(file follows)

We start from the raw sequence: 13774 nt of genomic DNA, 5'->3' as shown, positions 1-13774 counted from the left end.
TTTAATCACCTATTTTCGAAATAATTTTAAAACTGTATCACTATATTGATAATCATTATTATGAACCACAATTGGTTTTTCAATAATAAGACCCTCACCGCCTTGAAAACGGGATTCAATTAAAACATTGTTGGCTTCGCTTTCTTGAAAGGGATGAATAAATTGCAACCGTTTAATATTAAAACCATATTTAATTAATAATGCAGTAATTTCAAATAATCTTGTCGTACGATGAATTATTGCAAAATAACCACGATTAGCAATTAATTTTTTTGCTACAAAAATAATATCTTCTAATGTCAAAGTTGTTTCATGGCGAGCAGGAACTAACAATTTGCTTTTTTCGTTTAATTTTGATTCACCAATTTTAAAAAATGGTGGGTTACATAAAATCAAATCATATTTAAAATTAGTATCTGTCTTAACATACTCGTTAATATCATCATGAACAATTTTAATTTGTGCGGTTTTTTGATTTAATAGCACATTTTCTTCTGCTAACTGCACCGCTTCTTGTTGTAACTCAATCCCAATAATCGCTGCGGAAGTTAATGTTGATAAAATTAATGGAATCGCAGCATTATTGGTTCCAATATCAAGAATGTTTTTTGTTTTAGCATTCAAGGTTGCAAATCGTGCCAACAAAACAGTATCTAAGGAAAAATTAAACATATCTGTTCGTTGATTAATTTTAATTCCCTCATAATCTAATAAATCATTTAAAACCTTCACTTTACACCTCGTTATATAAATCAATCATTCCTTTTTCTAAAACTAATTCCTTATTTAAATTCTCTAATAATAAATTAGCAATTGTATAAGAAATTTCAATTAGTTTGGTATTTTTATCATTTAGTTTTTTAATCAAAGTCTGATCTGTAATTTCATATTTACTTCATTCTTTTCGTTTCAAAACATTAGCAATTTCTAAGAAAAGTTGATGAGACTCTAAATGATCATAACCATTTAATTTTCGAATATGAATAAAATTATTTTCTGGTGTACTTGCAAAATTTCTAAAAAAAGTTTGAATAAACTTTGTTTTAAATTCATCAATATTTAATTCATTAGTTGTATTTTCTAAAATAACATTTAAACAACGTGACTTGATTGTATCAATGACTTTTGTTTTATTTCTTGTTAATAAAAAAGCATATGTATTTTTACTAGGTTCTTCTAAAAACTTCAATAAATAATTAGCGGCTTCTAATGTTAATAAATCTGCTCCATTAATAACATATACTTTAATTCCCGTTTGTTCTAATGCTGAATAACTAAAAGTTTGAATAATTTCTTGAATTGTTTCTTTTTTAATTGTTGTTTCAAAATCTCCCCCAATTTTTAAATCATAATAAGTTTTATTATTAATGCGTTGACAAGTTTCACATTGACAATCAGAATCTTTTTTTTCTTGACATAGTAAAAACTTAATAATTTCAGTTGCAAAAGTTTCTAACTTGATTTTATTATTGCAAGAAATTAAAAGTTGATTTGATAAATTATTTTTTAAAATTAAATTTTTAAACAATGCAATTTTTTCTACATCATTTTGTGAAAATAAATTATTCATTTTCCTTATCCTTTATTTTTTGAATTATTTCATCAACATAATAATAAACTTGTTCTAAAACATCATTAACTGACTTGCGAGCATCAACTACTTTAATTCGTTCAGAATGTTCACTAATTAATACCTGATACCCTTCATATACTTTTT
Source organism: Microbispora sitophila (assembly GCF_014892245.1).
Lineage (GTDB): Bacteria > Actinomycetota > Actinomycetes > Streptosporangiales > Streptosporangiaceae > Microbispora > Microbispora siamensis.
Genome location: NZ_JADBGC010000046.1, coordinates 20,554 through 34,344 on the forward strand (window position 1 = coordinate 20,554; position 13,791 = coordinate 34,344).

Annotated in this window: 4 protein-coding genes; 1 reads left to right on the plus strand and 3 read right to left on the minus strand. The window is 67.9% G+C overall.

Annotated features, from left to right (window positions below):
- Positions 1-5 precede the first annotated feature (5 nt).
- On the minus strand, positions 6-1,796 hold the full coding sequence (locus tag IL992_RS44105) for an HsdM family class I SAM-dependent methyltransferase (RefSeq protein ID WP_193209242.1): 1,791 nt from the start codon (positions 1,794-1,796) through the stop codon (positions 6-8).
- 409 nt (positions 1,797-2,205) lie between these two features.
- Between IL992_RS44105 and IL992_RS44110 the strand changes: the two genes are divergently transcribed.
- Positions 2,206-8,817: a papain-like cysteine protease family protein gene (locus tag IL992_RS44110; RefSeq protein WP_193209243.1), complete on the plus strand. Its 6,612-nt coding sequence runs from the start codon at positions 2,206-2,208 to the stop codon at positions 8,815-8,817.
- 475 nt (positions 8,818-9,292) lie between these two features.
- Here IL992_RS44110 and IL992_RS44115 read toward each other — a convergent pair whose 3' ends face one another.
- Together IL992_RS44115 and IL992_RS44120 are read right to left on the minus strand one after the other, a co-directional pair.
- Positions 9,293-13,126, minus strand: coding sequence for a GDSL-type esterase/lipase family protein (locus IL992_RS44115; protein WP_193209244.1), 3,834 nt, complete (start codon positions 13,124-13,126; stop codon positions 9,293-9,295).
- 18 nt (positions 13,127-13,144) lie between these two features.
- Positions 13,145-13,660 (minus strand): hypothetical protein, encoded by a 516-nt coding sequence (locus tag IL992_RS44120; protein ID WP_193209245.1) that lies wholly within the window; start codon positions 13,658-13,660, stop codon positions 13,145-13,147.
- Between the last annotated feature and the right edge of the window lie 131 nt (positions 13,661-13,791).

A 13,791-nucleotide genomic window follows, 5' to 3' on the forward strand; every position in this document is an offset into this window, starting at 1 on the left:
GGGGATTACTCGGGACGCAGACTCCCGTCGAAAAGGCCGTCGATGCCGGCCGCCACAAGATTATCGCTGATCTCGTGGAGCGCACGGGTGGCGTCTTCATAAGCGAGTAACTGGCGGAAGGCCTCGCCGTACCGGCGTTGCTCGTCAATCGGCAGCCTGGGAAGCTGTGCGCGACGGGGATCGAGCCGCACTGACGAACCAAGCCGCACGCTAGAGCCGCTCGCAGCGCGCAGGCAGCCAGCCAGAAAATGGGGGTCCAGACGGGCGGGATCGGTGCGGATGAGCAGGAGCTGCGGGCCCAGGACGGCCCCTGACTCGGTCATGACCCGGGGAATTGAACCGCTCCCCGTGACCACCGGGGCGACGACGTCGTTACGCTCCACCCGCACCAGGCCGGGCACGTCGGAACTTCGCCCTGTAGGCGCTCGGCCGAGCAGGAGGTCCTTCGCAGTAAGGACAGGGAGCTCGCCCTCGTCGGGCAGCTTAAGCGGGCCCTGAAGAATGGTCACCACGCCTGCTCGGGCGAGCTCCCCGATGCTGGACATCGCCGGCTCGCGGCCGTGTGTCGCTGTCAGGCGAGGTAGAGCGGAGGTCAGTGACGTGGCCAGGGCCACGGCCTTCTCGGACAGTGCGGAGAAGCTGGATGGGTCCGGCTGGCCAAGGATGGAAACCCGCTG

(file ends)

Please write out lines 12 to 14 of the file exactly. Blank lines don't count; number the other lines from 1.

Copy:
- Positions 2,206-8,817: a papain-like cysteine protease family protein gene (locus tag IL992_RS44110; RefSeq protein WP_193209243.1), complete on the plus strand. Its 6,612-nt coding sequence runs from the start codon at positions 2,206-2,208 to the stop codon at positions 8,815-8,817.
- 475 nt (positions 8,818-9,292) lie between these two features.
- Here IL992_RS44110 and IL992_RS44115 read toward each other — a convergent pair whose 3' ends face one another.